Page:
Recent review lends support for role of dairy foods in promoting bone, cardiometabolic, cognitive, and digestive health.
A recent review, Dairy Foods: Current Evidence of their Effects on Bone, Cardiometabolic, Cognitive, and Digestive Health, published in Comprehensive Reviews in Food Science and Food Safety found that dairy’s rich profile of nutrients confers some beneficial effects to these health outcomes. Yet, even in the United States, many individuals do not consume the recommended 3 cups of dairy foods a day. The study’s authors Joanne Slavin, PhD, RD , Julie M. Hess (a member of Dr. Slavin’s lab), and Satya S. Jonnalagadda, PhD, RD, MBA, suggest that development of palatable, health-promoting dairy foods is one way to help consumers meet their recommended daily servings of dairy. Check out our blog section to see how consumer perception of dairy is changing, making is a key trend in 2016.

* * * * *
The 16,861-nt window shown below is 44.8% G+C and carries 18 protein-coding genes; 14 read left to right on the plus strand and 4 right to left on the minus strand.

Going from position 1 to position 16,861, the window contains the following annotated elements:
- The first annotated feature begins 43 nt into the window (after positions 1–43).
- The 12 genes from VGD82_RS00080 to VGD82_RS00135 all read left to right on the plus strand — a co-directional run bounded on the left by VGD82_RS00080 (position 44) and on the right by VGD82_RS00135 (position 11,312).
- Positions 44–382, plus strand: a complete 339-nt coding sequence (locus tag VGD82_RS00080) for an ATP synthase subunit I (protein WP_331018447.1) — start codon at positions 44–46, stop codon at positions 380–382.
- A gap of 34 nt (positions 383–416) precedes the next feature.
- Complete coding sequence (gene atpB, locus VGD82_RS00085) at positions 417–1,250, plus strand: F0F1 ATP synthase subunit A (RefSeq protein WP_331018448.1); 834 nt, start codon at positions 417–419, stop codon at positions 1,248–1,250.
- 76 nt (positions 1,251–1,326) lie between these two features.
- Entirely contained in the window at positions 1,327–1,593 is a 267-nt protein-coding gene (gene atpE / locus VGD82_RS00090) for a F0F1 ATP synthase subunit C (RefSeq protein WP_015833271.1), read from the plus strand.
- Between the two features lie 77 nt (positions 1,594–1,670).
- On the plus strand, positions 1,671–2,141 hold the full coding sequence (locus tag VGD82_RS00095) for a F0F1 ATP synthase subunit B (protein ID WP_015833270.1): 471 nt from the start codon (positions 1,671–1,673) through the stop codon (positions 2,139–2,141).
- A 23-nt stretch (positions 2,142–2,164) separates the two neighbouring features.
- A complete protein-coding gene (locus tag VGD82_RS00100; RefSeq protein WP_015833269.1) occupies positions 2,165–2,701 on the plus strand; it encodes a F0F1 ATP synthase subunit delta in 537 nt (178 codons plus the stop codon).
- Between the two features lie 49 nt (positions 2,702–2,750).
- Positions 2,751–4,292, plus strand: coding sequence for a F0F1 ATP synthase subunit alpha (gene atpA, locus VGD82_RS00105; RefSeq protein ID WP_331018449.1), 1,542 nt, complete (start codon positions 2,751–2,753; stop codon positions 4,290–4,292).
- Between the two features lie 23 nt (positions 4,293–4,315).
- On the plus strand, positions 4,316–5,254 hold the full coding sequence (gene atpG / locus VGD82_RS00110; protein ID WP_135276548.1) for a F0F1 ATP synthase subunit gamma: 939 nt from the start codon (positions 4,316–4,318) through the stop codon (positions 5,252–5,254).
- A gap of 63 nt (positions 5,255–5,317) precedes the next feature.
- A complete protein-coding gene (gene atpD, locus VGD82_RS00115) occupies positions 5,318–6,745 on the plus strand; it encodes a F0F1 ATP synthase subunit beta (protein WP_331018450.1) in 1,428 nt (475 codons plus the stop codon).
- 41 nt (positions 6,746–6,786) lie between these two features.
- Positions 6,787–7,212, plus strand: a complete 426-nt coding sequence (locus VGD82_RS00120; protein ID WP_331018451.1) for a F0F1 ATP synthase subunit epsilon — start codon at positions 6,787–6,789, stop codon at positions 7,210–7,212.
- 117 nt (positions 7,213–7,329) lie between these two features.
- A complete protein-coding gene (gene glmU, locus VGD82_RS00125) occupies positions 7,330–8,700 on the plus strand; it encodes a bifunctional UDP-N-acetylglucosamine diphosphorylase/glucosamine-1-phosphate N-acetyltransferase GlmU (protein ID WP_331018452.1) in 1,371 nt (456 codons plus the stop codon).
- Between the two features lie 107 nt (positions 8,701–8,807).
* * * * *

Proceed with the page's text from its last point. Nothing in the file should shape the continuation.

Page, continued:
Dairy foods have long been considered nutrient-dense and health-promoting products that offer many health benefits to their consumers. This review is an overview of the health benefits associated with them, drawing from recent research conducted on the associations of dairy food components with bone, cardiometabolic, cognitive, and digestive health in cross-sectional and intervention studies. Each section details the associations of dairy with a certain aspect of health and focuses on the benefits milk product consumption may have on the prevention and management of chronic health conditions such as osteoporosis, the metabolic syndrome, and dementia. Dairy food components, as well as the potential biological mechanisms responsible for their effects on health, are also addressed. Although several of the biological mechanisms warrant further research, current evidence suggests that dairy consumption confers some beneficial effects to bone, cardiometabolic, cognitive, and digestive health. Due to its nutrient profile and the current evidence of its benefits, at least 1 daily serving of a dairy item is recommended by the dietary guidelines of several countries. Yet, even in the United States, many individuals do not consume the recommended 3 cups of dairy foods a day. Therefore, this review concludes with a description of the current public health impact of dairy food research as well as recommendations for the food industry to formulate dairy foods that are both palatable and health-promoting for consumers.